- Associated Press - Monday, November 23, 2015

BOSTON (AP) - Gov. Charlie Baker said Monday that Massachusetts will continue to support refugee resettlement, even as the debate over the U.S. role in sheltering some refugees fleeing Syria continues to roil political debate in the country.

Offering shelter to refugees is part of Massachusetts’ history, Baker told reporters Monday.

“I don’t intend to have Massachusetts get out of the business of supporting refugee resettlement,” Baker said. “It’s something we’ve been doing forever and we’re going to continue to collaborate and cooperate with the federal government on that.”

The comments come after Baker was criticized last week when he said he was not interested in having the state accept additional Syrian refugees following the attacks by extremists in Paris until he learned more about the vetting process.

Baker said the safety of Massachusetts residents is his first priority.

Baker said he continues to have questions about how the U.S. vets refugees. He said he hopes to have conversations this week to learn more about that process.

“I do have some questions on how you vet people, especially those coming from countries that basically haven’t had governments that have been functioning for a very long period of time,” Baker said Monday.

A Baker aide also confirmed he had received a letter sent by Secretary of State John Kerry late last week to governors discussing the vetting process.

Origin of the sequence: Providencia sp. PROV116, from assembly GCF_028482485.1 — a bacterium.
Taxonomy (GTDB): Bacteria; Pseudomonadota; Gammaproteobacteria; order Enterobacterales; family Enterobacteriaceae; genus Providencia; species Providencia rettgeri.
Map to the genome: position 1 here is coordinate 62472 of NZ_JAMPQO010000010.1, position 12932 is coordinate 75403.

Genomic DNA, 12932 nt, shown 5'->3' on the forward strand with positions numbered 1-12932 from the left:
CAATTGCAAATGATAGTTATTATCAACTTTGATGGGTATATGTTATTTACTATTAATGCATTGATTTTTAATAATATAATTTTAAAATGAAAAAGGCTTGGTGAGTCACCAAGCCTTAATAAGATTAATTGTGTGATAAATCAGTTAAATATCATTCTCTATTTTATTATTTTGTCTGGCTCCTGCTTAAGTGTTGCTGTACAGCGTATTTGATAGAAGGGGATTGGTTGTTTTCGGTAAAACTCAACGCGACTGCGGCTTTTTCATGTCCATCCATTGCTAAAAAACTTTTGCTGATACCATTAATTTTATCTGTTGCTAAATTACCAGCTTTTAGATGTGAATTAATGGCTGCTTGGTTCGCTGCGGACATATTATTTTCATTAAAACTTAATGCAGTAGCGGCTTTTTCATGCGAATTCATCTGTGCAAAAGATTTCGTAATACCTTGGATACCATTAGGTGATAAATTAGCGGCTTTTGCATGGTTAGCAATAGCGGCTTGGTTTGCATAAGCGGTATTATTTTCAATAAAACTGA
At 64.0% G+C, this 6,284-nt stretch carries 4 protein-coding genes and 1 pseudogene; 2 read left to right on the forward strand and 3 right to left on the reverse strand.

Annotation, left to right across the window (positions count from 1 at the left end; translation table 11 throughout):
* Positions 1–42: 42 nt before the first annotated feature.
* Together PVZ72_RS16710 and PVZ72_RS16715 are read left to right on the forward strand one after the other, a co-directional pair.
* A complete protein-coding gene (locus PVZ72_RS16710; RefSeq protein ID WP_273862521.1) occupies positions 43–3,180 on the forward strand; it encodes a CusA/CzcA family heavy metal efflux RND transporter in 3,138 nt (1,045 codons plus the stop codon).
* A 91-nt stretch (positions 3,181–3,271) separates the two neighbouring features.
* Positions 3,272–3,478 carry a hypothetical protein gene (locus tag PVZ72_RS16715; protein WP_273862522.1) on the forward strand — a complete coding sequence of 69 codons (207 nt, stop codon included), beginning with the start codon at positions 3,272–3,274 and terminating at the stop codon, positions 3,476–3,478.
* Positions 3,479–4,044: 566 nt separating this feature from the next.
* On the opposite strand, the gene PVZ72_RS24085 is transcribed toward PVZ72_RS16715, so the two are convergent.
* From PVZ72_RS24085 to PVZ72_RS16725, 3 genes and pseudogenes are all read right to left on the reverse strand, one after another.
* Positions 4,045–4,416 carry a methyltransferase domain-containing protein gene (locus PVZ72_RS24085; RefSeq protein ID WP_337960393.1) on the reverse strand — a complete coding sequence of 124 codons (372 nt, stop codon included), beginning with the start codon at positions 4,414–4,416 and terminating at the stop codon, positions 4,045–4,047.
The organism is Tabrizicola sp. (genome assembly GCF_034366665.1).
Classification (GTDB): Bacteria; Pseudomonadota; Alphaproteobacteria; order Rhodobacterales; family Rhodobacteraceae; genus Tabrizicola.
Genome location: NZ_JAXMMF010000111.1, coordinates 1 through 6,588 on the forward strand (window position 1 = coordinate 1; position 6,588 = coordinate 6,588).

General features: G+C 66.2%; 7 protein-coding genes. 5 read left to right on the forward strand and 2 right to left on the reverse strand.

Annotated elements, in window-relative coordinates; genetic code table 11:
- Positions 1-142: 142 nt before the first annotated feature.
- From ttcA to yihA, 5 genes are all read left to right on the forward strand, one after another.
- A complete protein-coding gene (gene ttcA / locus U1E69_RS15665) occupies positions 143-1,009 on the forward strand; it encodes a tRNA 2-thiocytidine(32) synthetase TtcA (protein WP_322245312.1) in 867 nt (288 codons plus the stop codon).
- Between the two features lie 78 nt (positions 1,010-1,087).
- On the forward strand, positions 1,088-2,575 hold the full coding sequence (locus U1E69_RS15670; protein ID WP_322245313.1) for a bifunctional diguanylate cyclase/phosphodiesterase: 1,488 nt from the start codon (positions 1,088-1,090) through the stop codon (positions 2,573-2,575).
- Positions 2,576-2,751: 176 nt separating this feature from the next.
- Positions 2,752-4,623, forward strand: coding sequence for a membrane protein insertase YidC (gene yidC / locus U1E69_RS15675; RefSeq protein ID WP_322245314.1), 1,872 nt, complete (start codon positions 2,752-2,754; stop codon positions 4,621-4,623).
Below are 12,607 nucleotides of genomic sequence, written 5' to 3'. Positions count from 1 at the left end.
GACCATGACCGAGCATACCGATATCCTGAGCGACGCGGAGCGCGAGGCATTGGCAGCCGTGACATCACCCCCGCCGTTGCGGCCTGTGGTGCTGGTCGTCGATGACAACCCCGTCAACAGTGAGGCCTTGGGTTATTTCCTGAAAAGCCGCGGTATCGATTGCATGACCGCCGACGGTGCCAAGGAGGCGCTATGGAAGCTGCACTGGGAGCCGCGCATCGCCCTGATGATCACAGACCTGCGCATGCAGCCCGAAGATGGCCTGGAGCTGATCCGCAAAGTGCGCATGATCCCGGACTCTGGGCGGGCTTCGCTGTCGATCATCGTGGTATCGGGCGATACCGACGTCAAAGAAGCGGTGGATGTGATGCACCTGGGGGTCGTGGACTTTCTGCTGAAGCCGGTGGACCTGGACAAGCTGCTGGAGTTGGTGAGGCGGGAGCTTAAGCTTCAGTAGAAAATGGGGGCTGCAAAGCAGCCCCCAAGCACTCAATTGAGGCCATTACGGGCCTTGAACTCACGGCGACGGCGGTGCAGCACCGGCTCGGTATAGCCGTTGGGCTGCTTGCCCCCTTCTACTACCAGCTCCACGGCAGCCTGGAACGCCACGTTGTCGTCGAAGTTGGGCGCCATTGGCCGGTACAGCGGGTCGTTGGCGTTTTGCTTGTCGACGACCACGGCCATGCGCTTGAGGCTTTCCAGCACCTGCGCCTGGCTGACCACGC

In the letters, Kerry and Homeland Security Secretary Jeh Johnson try to reassure nervous governors that “in short, the security vetting for this population - the most vulnerable of individuals - is extraordinarily thorough and comprehensive.”

The latest comments from Baker come after aides said the Massachusetts Republican declined to sign a letter sent Friday by other Republican governors asking President Barack Obama to suspend all efforts to resettle Syrian refugees in the U.S.

Aides to Baker have said his position remains consistent with comments made earlier last week.

Those comments drew fire from activists and several members of the state’s all-Democratic congressional delegation, including U.S. Rep. Seth Moulton, a former U.S. Marine who served in Iraq.

Moulton tweeted last week that it was a disappointment to him that Baker “doesn’t know the difference between refugees and those from whom they need refuge.”

Despite the protests of some governors, individual states do not have the legal authority to block refugee placement.

The Refugee Act of 1980 dictates that refugee resettlement within the United States is managed by the federal government. State refugee coordinators are consulted by the federal government, but that consultation is largely to ensure refugees are settled in cities with adequate jobs, housing and social services.

Federal courts - including the Supreme Court - also have upheld that immigration and admission of non-citizens to the United States is a federal responsibility and one managed wholly by the federal government.

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